How Many Trips Did Explorer Robert Peary Make To The Arctic?

The 19th century Arctic explorer generally credited with leading the first expedition to reach the North Pole, American naval officer and civil engineer Rear Adm. Robert Edwin Peary, did not achieve this elusive distinction overnight. Far from it. Peary made many harrowing trips to the polar region, before achieving his dream in 1909. That triumph, however, was tarnished when he returned to civilization and discovered former colleague, American physician and explorer Francis Cook, had snatched the achievement away from him, claiming to have reached the pole a year before Peary (via Britannica). Luckily for Peary, Cook's claim was soon discredited, and Congress recognized Peary's expedition as the first to reach the North Pole (via Woods Hole Oceanographic Institution). A few short years later, in 1911, the polar explorer retired from the U.S. Navy, ending his storied career and many treks into what at that time was an unknown wilderness.

Peary's travels into the northern wilds and his attempts at reaching the elusive North Pole are well documented. He made eight attempts at reaching the northernmost point on planet Earth, including his first expeditions scouting Greenland, between 1886 and 1909 (via Woods Hole Oceanographic Institution). In 1886, Peary traveled 100 miles over the Greenland ice sheet. Several more expeditions followed in 1887. In 1891, the explorer again headed to Greenland, venturing 1,300 miles to northeastern Greenland where he discovered Independence Fjord and that Greenland was mostly likely an island, according to Britannica. Between 1893 and 1895, he again traversed Greenland, this time learning survival skills from the Inuit, according to Woods Hole.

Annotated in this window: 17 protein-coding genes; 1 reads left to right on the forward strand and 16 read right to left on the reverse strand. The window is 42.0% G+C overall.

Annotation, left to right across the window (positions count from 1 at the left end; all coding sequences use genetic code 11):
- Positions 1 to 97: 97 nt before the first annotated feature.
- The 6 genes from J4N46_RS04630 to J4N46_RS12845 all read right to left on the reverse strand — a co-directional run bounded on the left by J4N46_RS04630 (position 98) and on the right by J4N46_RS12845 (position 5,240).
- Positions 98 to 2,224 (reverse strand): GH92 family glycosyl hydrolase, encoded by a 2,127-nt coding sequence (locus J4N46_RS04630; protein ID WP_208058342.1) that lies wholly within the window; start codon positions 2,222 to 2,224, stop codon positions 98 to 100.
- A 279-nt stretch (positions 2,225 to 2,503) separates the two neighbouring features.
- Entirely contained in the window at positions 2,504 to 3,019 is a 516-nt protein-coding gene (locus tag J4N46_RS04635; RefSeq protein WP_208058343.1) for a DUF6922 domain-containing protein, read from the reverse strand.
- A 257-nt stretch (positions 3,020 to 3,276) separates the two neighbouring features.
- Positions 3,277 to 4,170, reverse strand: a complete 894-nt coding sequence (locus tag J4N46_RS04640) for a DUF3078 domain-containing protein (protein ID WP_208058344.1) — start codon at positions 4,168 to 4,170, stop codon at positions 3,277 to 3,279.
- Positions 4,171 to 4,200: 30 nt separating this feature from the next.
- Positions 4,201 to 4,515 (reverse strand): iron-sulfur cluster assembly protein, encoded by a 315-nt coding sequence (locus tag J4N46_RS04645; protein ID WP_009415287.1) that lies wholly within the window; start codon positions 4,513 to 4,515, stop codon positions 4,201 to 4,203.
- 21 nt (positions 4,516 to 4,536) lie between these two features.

Robert Peary reaches the North Pole

In 1898, he made his first full-blown attempt at reaching the pole. He didn't make it, but that didn't stop him, and he gave it another shot in 1905, but again he failed. Peary was nothing if not determined. In 1908, he headed out again and in April 1909, he reached what he thought was the North Pole. After Peary's death in 1920, researchers discovered navigational errors in his travel log that actually put him at least 30 miles short of his goal (via History). 

In all fairness, reaching the North Pole is not as easy as reaching the South Pole, which is actually a continent. The North Pole, on the other hand, is smack dab in the middle of drifting sea ice. Once at that point, 90 degrees north, where south is indicated in all directions, it's impossible to precisely record the area because the ice is in constant motion (via Smithsonian). While Peary is regarded as the first explorer to reach the most northern point on the planet, a study of his records in the late 1980s cast doubt on the claim. The truth remains as elusive as the exact point of the North Pole itself.